by Dave Miller
You have influence or you don’t. Influence is based on relational trust.
The radical individualism of our culture means individuals who grant influence expect exclusive attention. Social media masquerades as exclusive attention, and in turn, garners influence.
The same individualism accuses “institution” with the charge of relational neglect, though good organization is a by-product of good relationships. In seeking to dismantle insititution under the battle cry of change and equity, we have now created two ironic outcomes:
Historic social structures have been replaced by digital institutions that fail in the core role of historic social structures, namely, core identity and longevity. These roles provide a place for purpose, expectation, forgiveness, and restoration. Identity to clarify purpose and expectation, longevity to allow forgiveness and restoration the time necessary for growth in purpose and identity.
The lack of social institutional trust has created a perpetual tide of anxiety because individuals fighting for identity no longer have one.
I grant that institutional trust will not be arbitrarily given. The foundation of institutional trust was a societal trust in our relationships to others. That societal trust is vanishing. However, the path forward is not perpetuating the radical individualism that got us here, nor is it a wholesale demand to trust institution from distant leaders. As many of my movement minded friends now say, “It is relational, before it is organizational.”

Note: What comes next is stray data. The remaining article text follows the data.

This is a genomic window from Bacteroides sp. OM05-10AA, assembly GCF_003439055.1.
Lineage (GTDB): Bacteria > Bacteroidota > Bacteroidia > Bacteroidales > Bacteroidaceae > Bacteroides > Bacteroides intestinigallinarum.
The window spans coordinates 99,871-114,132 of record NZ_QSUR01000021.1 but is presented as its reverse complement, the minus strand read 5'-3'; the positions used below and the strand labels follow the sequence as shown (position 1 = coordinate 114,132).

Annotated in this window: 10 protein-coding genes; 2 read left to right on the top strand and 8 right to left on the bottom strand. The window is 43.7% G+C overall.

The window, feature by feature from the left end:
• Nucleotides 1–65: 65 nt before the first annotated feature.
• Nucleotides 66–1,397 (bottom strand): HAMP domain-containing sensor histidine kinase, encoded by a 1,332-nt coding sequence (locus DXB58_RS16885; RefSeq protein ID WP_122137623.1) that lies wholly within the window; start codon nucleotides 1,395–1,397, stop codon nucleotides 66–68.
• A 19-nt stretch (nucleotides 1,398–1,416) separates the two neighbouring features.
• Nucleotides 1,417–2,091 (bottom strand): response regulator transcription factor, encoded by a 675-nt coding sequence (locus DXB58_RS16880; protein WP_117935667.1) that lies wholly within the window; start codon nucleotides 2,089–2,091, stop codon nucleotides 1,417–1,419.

So I propose three simple ideas:
Commit to deep friendships built on common foundational purpose.
Commit to organizing, so others can commit to those purpose driven friendships with you.
Commit to family, so children can be brought into these purpose driven friendships that build on foundational purpose for generations.
In so doing, we will find that relationships, driven by these foundational purposes, will need institution to provide the pathway for others to:
Take on the core identity
Provide longevity for growth and eventually leadership for the next generation.
The eventual bomb in the mix…
Leadership forgets purpose and people, defaulting to selfishness and individualism. Foundational purpose is then compromised, relationships strain in values struggles, mission drift occurs, trust is lost, organization looses its relational glue, restart is required.
However, if “institution” stays enemy #1, the fundamental desire for deep relationships of influence and trust for affecting change will continue to be undermined. We are then, still left with more grief over the loss of what we are really after; a personal community that gives us identity and purpose.
The church can be and must be, both movement and institution. If, and only if, both are built on our relationship with Jesus as we follow him as individuals AND we follow Jesus together as the church.
Institution must create movement and movement must create institution, so that the church can have influence based on relational trust.